My partner and I set up this foundation 20 years ago. Our purpose was to bring the thought and the vision behind family-owned companies in Germany to the whole European Union. We thought – and are still thinking – that doing business as a family in a family-owned company is totally different from business made by stock-listed international globalized companies. In a family- owned company, you are thinking not in months or in quarters, you are thinking in generations. This long-term thinking makes a difference. It's not all about profit in these family-owned companies. It's how to bring the companies to the next generation. It's a tight connection to the employees what has made family-owned companies so successful. We have advised many family-owned companies over these two decades and they said “look, we are successful, we are the most successful kind of companies here in Germany but the newspapers and other media only presents the negative side of the family. When there is a problem in the family, the Bild Zeitung and FAZ is full of information and they don't bring out the positive side.” We are here to do something for the reputation of family-owned businesses. That was the purpose of our founding.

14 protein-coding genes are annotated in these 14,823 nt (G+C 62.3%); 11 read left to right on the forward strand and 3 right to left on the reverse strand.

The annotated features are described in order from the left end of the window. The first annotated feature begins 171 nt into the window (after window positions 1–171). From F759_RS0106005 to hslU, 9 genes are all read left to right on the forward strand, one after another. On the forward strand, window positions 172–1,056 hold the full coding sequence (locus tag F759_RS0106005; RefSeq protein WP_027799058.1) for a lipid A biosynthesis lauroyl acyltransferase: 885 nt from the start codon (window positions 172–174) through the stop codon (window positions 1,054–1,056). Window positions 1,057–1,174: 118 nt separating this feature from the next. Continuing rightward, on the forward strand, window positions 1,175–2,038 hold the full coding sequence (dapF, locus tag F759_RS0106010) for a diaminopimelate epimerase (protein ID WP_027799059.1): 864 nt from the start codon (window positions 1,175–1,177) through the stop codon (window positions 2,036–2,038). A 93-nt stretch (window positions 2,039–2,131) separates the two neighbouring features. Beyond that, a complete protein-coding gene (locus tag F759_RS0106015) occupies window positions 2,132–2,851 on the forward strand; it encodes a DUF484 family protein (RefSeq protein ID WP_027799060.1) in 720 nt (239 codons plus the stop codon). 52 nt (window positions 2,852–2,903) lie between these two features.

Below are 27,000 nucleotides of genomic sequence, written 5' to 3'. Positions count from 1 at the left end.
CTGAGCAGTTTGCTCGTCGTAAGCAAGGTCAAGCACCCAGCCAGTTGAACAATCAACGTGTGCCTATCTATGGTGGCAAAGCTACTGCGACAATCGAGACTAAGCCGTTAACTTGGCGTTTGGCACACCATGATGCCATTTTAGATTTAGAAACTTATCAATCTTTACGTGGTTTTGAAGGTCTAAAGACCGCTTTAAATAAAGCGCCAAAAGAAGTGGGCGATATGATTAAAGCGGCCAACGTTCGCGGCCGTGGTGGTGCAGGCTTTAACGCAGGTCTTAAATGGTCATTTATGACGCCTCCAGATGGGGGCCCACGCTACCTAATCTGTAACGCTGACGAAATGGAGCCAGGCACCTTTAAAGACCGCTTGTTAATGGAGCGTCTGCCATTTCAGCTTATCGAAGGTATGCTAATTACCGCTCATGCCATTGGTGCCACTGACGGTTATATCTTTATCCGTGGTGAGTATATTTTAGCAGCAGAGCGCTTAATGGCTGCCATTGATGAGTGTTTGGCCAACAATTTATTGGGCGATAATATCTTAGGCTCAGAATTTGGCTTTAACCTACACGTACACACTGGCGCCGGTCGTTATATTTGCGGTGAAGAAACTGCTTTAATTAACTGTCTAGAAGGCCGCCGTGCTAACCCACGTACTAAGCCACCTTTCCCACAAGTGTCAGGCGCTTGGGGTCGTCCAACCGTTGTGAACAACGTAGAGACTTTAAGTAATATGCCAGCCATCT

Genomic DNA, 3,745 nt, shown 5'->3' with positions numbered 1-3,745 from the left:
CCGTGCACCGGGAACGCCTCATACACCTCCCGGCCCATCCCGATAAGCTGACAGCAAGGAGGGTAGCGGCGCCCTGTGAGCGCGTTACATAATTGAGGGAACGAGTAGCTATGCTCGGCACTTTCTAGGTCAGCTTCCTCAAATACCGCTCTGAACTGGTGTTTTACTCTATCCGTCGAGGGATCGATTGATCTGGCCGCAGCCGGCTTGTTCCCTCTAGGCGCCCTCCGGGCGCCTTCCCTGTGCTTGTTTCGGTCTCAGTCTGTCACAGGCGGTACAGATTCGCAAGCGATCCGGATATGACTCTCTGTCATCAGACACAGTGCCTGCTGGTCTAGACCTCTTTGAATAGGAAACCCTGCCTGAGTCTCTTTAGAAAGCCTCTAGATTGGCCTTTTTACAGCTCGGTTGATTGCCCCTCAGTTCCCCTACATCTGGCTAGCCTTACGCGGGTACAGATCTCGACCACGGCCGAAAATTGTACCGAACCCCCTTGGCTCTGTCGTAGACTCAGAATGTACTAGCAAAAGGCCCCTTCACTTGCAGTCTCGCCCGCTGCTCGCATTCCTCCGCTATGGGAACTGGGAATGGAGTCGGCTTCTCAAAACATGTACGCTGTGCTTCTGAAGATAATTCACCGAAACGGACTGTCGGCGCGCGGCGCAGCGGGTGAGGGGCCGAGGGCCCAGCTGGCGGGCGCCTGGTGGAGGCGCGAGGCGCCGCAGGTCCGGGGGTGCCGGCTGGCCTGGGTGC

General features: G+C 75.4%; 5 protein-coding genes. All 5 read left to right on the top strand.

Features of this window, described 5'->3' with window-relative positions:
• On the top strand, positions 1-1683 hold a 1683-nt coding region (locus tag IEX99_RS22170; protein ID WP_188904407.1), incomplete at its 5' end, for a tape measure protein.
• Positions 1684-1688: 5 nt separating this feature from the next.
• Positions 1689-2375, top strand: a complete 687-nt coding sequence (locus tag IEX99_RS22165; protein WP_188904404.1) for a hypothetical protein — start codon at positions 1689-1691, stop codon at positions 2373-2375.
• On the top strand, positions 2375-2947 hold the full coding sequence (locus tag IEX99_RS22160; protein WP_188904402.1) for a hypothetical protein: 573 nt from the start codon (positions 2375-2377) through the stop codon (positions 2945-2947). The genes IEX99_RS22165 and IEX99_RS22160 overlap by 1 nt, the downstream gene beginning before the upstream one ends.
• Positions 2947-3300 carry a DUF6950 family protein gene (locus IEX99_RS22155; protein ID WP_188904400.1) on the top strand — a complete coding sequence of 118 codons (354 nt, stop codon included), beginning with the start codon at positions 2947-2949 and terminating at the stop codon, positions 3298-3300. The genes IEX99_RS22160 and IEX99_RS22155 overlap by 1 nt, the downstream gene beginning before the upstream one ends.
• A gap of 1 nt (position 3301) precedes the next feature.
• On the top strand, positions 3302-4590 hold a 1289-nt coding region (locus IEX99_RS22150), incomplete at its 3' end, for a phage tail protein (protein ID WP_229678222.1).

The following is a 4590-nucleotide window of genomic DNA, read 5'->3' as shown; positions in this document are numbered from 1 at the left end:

How successful has it been spreading your ideas in the European Union?
Let's start with Germany. I think we have been one of the most – perhaps, the most – successful organization founded in the last 20 years for bringing forward this form of doing business. We started with about 20 or 30 business owners gathering in a living room of one of the owners where we presented our vision, our idea. Today, we have about 700 family-owned companies who support the foundation, and the average size of these supporting firms is about 4,000 employees. So, it's a big circle of family businesses and our purpose is to research the specifics of family businesses. Worldwide, we look at the differences in how family businesses are doing in 21 countries including Germany, Japan, the United States, the United Kingdom and others. Thus, we have more than 200 studies concerning different issues and items, and we have all these studies made available on our website free of charge.